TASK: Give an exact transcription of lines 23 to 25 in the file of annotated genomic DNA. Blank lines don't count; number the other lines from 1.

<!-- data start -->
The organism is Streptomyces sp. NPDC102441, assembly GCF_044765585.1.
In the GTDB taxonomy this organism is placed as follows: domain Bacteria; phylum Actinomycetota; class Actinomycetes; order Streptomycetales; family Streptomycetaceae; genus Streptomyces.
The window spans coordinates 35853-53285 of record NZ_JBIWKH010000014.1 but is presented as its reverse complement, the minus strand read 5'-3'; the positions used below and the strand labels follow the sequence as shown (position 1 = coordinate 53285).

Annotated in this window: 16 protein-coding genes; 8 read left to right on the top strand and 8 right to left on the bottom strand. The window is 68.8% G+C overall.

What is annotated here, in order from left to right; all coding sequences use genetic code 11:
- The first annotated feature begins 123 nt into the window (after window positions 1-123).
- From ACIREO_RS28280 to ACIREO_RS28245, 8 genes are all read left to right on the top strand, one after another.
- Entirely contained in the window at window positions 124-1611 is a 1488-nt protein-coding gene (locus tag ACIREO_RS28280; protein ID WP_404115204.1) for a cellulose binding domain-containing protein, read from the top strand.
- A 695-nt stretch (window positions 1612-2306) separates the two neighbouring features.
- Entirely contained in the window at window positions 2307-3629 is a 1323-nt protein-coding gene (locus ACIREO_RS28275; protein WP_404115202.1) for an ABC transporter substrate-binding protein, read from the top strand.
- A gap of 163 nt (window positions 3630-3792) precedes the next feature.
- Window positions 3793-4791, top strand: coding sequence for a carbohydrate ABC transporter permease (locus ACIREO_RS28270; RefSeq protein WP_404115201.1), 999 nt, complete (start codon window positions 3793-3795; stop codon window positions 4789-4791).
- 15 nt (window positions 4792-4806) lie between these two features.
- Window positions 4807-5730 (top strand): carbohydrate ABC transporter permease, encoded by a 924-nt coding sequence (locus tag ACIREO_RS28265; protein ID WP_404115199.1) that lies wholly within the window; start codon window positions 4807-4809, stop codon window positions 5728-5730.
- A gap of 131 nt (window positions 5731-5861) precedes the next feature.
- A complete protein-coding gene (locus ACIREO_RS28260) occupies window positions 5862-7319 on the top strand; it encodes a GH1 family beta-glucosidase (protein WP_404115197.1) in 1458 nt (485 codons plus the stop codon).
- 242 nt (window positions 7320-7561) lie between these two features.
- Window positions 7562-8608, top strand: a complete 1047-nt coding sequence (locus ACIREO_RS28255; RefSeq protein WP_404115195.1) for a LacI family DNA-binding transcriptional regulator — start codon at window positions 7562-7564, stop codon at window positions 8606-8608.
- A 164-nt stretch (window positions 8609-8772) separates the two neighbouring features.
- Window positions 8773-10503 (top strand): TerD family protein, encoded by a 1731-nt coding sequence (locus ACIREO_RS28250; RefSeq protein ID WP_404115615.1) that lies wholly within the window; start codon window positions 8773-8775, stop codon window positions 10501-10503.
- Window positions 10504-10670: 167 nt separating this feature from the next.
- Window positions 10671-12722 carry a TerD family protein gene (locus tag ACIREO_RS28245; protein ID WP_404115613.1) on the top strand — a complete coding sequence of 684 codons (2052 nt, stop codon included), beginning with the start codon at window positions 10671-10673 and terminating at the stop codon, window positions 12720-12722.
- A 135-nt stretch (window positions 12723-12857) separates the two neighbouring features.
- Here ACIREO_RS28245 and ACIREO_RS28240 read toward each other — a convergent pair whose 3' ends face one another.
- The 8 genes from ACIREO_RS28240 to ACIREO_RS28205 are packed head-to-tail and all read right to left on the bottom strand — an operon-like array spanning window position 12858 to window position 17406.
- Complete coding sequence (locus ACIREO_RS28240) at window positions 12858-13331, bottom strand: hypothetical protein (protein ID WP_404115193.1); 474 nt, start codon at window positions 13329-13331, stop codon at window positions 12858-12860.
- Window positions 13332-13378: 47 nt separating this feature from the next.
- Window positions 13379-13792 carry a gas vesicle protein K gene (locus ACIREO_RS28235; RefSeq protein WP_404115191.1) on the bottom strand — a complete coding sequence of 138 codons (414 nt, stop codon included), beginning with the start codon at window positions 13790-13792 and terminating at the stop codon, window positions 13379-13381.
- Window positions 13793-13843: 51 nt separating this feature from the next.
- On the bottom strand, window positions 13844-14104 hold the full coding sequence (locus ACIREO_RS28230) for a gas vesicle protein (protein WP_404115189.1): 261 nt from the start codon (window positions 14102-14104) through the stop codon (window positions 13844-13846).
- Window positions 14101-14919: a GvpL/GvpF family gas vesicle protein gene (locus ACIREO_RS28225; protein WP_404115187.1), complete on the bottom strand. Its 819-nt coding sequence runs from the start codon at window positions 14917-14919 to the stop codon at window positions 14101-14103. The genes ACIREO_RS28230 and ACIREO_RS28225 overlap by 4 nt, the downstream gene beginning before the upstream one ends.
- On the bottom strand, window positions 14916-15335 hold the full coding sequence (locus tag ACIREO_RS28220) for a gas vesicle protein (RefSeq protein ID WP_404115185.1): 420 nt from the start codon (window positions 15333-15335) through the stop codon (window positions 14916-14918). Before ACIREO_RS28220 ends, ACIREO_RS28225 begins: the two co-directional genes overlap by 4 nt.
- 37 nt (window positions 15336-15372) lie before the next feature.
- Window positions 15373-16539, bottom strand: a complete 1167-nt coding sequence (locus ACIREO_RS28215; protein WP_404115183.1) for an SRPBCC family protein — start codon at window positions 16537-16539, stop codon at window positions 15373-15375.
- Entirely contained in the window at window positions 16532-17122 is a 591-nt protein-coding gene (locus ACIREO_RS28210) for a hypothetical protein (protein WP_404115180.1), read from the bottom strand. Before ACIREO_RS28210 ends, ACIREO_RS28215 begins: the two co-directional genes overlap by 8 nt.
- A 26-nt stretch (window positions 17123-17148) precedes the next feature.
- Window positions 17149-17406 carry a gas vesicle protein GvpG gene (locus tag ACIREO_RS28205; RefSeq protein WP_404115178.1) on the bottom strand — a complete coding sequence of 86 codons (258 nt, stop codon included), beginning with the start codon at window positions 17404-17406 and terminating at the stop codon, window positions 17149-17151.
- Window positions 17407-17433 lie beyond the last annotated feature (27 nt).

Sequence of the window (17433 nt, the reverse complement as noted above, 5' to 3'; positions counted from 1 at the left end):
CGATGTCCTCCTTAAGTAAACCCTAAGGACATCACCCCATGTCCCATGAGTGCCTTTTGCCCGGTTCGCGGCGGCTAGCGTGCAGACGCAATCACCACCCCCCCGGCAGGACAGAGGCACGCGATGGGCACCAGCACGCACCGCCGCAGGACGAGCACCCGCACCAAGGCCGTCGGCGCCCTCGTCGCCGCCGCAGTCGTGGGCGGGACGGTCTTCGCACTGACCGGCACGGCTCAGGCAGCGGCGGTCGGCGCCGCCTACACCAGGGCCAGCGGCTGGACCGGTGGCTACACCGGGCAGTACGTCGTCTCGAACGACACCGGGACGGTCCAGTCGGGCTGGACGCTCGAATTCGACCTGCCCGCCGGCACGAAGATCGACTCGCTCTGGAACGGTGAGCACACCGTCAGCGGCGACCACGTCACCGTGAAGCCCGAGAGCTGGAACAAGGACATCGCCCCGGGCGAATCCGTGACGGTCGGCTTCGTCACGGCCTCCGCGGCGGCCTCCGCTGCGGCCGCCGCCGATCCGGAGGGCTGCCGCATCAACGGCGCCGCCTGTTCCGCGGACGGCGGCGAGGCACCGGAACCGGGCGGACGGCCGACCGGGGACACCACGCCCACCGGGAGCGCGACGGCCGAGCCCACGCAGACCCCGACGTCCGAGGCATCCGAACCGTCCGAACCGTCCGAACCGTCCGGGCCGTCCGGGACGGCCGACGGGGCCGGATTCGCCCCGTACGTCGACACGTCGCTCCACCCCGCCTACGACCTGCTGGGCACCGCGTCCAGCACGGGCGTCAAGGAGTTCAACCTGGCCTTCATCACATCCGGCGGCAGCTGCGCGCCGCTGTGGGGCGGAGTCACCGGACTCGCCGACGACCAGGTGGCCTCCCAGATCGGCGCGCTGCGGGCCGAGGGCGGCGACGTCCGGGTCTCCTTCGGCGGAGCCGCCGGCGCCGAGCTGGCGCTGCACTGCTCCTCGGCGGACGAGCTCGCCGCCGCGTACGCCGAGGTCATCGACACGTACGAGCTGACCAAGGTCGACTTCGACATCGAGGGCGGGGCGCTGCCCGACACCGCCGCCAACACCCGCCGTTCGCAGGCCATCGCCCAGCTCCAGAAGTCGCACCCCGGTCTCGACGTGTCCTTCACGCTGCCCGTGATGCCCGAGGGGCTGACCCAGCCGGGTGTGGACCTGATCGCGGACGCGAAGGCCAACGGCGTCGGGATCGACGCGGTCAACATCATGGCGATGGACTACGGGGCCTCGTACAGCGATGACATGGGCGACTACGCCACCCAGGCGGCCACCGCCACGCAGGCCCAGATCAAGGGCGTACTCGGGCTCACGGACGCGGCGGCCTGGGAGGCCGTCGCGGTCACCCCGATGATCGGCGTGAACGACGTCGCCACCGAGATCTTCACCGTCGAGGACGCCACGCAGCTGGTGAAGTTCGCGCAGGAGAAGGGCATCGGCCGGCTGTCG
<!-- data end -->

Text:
- A 135-nt stretch (window positions 12723-12857) separates the two neighbouring features.
- Here ACIREO_RS28245 and ACIREO_RS28240 read toward each other — a convergent pair whose 3' ends face one another.
- The 8 genes from ACIREO_RS28240 to ACIREO_RS28205 are packed head-to-tail and all read right to left on the bottom strand — an operon-like array spanning window position 12858 to window position 17406.